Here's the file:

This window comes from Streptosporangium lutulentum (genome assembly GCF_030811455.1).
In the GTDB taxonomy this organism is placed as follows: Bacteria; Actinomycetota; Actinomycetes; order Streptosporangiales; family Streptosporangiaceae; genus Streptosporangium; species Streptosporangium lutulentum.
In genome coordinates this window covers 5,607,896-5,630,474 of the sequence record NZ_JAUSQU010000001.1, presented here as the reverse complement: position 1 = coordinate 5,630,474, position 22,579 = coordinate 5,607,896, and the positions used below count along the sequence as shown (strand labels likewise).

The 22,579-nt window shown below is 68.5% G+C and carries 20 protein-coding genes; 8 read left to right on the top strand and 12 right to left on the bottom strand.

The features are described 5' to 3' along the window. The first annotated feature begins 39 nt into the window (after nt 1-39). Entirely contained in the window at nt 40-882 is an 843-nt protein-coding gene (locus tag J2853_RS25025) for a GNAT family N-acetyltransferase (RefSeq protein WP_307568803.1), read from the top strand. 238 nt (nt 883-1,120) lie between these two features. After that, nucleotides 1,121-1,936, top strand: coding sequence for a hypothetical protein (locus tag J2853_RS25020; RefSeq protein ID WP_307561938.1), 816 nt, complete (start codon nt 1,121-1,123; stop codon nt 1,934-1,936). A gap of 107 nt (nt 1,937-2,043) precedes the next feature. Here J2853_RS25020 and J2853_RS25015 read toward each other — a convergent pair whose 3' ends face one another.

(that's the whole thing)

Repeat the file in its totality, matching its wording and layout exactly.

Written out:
This window comes from Streptosporangium lutulentum (genome assembly GCF_030811455.1).
In the GTDB taxonomy this organism is placed as follows: Bacteria; Actinomycetota; Actinomycetes; order Streptosporangiales; family Streptosporangiaceae; genus Streptosporangium; species Streptosporangium lutulentum.
In genome coordinates this window covers 5,607,896-5,630,474 of the sequence record NZ_JAUSQU010000001.1, presented here as the reverse complement: position 1 = coordinate 5,630,474, position 22,579 = coordinate 5,607,896, and the positions used below count along the sequence as shown (strand labels likewise).

The 22,579-nt window shown below is 68.5% G+C and carries 20 protein-coding genes; 8 read left to right on the top strand and 12 right to left on the bottom strand.

The features are described 5' to 3' along the window. The first annotated feature begins 39 nt into the window (after nt 1-39). Entirely contained in the window at nt 40-882 is an 843-nt protein-coding gene (locus tag J2853_RS25025) for a GNAT family N-acetyltransferase (RefSeq protein WP_307568803.1), read from the top strand. 238 nt (nt 883-1,120) lie between these two features. After that, nucleotides 1,121-1,936, top strand: coding sequence for a hypothetical protein (locus tag J2853_RS25020; RefSeq protein ID WP_307561938.1), 816 nt, complete (start codon nt 1,121-1,123; stop codon nt 1,934-1,936). A gap of 107 nt (nt 1,937-2,043) precedes the next feature. Here J2853_RS25020 and J2853_RS25015 read toward each other — a convergent pair whose 3' ends face one another.